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Laguna Mountains skipper facts for kids

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Laguna Mountains skipper
Conservation status

Endangered (ESA)
Scientific classification e
Kingdom: Animalia
Phylum: Arthropoda
Class: Insecta
Order: Lepidoptera
Family: Hesperiidae
Genus: Pyrgus
P. ruralis
P. r. lagunae
Trinomial name
Pyrgus ruralis lagunae
Scott, 1981

Pyrgus ruralis lagunae, the Laguna Mountains skipper, is a butterfly of the family Hesperiidae. It is a subspecies of Pyrgus ruralis.


The Laguna Mountains skipper is a small, black and white checkered butterfly belonging to the family Hesperiidae. It has a wingspan of about 1 inch (3 cm) and a fast, erratic flight pattern. This endangered butterfly is found only in Southern California, occupying areas of high elevation in the Cleveland National Forest in San Diego, California. Phenotype differences between males and females represented by more white coloration of wings of males compared to that of females. This taxon is one of two subspecies of the rural skipper, Pyrgus ruralis. The other subspecies, Pyrgus ruralis ruralis, occupies a much larger range stretching from British Columbia to Central California.


The Laguna Mountains skipper is endemic to Southern California. It is found mostly in wet montane meadows, reaching altitudes of approximately 4,000 to 6,000 feet (1,800 m) in yellow pine forests of the Laguna Mountains and Palomar Mountain. The two population areas vary in species richness. The Laguna Mountains are thought to have a single population while Palomar Mountain is thought to have 4 separate populations. The largest population size being 100 and 250 individuals respectively for each location. The larval host plant, Cleveland's horkelia (Horkelia clevelandii) can be found under yellow pines in rocky soil and is primarily responsible for larval nourishment/survival. Larval development has been found on sticky cinquefoil (Potentilla glandulosa) but is rare. Additionally adults rely heavily on the nectar from the Cleveland's horkelia (Horkelia clevelandii) for nourishment. Range, distributions, and population densities of the Laguna Mountains skippers are directly related to availability/population size of Cleveland's horkelia.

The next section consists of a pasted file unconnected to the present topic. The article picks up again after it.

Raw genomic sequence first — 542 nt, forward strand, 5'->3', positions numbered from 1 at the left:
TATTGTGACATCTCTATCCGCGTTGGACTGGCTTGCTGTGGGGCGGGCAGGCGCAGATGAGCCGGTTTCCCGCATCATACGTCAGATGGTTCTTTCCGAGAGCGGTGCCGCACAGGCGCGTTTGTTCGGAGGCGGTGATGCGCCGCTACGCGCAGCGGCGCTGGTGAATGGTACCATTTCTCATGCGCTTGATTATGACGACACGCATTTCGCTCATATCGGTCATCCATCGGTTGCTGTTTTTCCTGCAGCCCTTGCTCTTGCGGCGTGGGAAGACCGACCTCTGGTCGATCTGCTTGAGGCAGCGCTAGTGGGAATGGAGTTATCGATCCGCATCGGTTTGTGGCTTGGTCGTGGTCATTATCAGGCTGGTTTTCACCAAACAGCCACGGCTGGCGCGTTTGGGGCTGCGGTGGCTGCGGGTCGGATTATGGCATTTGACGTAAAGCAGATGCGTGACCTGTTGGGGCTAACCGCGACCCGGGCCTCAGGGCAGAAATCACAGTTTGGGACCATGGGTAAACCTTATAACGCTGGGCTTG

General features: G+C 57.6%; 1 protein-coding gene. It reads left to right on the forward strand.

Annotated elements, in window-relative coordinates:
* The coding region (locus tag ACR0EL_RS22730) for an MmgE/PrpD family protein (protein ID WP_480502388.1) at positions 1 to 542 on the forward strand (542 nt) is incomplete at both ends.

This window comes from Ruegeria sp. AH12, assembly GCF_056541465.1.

Life cycle

Adults have 2 flight seasons each year, one in mid-spring and the other in late summer. Females lay their eggs on the understory of the Horkelia clevelandii outer leaves. Eggs take 12–14 days to hatch and about seven weeks for larva to reach full adult maturity.

Population decline

The Laguna Mountains skipper's population decline is credited mostly to habitat destruction. Having a single larval host plant makes reproduction difficult if a given Cleveland's horkelia (Horkelia clevelandii) population encounters environmental stochasticity [1]. Habitat destruction and degradation is primarily associated with urban and agricultural development as well as recreational activities. Most common degradation is affiliated with overgrazing and trampling of the Cleveland's horkelia (Horkelia clevelandii) by cattle leading to habitat fragmentation. Due to their small, sensitive population size, any manipulation/disturbance to skipper habitat has large impacts on skipper populations. Additionally, the Cleveland's horkelia (Horkelia clevelandii) sees population declines during dry season leading to Laguna Mountains skipper population declines. Because the Laguna Mountains skipper has no known predators, changes in population size is a direct result of habitat manipulation or environmental stochasticity. Furthermore, over collection of Laguna Mountains skipper populations by scientists pose as a potential threat to population size.

The Laguna Mountains skipper was listed a federal endangered subspecies on January 17, 1997. The California Endangered Species Act does not allow listing of insects, but the California Department of Fish and Game include it on their Special Animals list. January 2007 saw the Department of the Interior, Fish and Wildlife Service designate a critical habitat for the Laguna Mountains skipper. Critical habitat is defined as specific areas within the geographical area occupied by the subspecies at the time of listing and specific areas outside the geographical area occupied by the subspecies if the agency determines that the area itself is essential for conservation. Approximately 6,242 acres (25.26 km2) in Southern California were designated critical habitat. This habitat is located under federal, state, and private ownership. Protection of habitat is crucial for successful conservation activity. No effects on the Laguna Mountains skipper populations have been seen since the addition of this critical habitat.

  • Black, S. H., and D. M. Vaughan. 2005. Species Profile: Pyrgus ruralis lagunae. In Shepherd, M. D., D. M. Vaughan, and S. H. Black (Eds). Red List of Pollinator Insects of North America. CD-ROM Version 1 (May 2005). Portland, OR: The Xerces Society for Invertebrate Conservation.
  • DEPARTMENT OF THE INTERIOR, Fish and Wildlife Service, 5OCFR Part 17, RINIOI8—AC84, Endangered and Threatened Wildlife and Plants; Proposed Rule To List the Laguna Mountains Skipper and Oulno Checkerspot Butterflies as Endangered
  • DEPARTMENT OF THE INTERIOR, Fish and Wildlife Service, 50 CFR Part 17, RIN 1018–AC84, Endangered and Threatened Wildlife and Plants; Determination of Endangered Status for the Laguna Mountains Skipper and Quino Checkerspot Butterfly
  • DEPARTMENT OF THE INTERIOR, Fish and Wildlife Service, 50 CFR Part 17, RIN 1018-AU50, Endangered and Threatened Wildlife and Plants Designation of Critical Habitat for the Laguna Mountains Skipper
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